Powerful Dance and Exciting Drum Beat: Eisa
The rhythmic drums echoing through the summer night, the chanting of “eisa, eisa,” the lively sound of finger whistling, and energetic young people dancing without regard for the sweat pouring down are all signs of traditional Okinawan summer.
Eisa is a dance performed on the last day of the Bon Festival (July 15 on the lunar calendar) for the repose of ancestors in Buddhist culture.
While beating on the drums, dancers move around the town dancing. Each region has a different dance routine and costume.
Based on traditional eisa, choreography and music are freely arranged for this new style.
There are such new styles of eisa group inside and outside of Okinawa, as well as overseas, helping eisa to spread as one of the Okinawan performing arts.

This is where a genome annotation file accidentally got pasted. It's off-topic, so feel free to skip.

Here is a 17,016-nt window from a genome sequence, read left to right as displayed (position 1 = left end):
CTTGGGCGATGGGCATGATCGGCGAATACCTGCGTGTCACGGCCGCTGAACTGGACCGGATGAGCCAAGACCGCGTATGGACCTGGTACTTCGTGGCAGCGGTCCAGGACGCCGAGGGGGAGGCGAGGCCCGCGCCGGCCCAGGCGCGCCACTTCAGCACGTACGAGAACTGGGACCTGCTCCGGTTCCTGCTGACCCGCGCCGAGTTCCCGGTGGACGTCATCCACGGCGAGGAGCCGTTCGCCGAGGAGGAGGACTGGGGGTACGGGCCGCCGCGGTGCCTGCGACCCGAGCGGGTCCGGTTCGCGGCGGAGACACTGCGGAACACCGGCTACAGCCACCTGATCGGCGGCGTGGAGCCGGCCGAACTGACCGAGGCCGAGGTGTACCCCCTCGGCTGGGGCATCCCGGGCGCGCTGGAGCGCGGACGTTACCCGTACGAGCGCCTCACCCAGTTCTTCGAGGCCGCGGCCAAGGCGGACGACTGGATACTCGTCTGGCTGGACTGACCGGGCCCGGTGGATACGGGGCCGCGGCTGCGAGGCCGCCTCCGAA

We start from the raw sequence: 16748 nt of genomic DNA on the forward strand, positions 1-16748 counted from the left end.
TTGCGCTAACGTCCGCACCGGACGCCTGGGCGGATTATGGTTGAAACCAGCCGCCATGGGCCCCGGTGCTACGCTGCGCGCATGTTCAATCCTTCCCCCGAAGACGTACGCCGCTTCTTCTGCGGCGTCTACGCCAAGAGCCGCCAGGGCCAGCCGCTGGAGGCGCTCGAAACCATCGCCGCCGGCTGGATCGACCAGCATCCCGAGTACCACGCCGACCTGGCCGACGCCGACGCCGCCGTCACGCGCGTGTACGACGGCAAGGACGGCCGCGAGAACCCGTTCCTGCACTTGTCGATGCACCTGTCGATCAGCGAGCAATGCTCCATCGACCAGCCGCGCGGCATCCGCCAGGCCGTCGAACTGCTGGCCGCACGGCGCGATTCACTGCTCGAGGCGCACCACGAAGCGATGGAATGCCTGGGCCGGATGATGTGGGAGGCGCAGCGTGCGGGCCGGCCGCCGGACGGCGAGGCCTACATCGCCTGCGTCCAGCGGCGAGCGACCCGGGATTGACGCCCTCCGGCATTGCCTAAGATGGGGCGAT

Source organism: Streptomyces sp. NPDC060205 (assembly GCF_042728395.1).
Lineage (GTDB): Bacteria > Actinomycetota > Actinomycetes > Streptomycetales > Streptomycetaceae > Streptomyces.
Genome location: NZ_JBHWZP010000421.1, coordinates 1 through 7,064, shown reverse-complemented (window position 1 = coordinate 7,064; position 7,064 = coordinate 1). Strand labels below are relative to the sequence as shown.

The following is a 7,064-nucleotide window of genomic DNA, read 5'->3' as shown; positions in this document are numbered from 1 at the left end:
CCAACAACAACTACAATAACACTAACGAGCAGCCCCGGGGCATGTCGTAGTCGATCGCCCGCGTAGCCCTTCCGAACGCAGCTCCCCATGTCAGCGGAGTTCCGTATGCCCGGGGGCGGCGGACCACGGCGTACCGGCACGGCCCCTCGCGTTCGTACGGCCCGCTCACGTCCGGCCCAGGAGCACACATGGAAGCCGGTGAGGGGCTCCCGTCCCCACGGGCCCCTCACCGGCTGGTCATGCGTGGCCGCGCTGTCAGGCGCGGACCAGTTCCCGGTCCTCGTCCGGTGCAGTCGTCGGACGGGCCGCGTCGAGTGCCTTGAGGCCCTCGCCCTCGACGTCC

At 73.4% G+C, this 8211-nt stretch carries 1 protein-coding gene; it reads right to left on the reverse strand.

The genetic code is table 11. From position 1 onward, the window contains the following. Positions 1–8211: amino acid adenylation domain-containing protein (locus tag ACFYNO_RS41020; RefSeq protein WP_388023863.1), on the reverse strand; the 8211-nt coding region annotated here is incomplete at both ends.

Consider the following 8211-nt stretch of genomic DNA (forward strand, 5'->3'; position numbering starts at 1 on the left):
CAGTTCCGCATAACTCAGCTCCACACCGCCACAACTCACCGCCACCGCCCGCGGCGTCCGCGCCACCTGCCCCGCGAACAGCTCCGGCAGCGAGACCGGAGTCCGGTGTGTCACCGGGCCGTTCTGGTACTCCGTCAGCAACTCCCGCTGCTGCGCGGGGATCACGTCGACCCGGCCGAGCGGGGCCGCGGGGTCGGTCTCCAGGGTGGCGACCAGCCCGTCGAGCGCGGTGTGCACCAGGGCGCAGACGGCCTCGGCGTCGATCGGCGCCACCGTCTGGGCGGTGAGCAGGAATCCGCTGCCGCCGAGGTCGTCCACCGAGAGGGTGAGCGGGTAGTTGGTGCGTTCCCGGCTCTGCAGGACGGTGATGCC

Eisa (drum dance) in the pre-war period
Before the war, eisa was a traditional dance performed on ukui (the last day of the Bon festival where people send off the spirits of loved ones to heaven).
Young people would gather in a building at the center of a community, in a community center, or in a residents’ association center, and dance to eisa music while parading around the neighborhood.
Young eisa dancers were called eisa shinka (eisa buddies), and they were offered the rice cakes, confectionery, and meat dishes that had been made especially for the festival to display in the family shrine.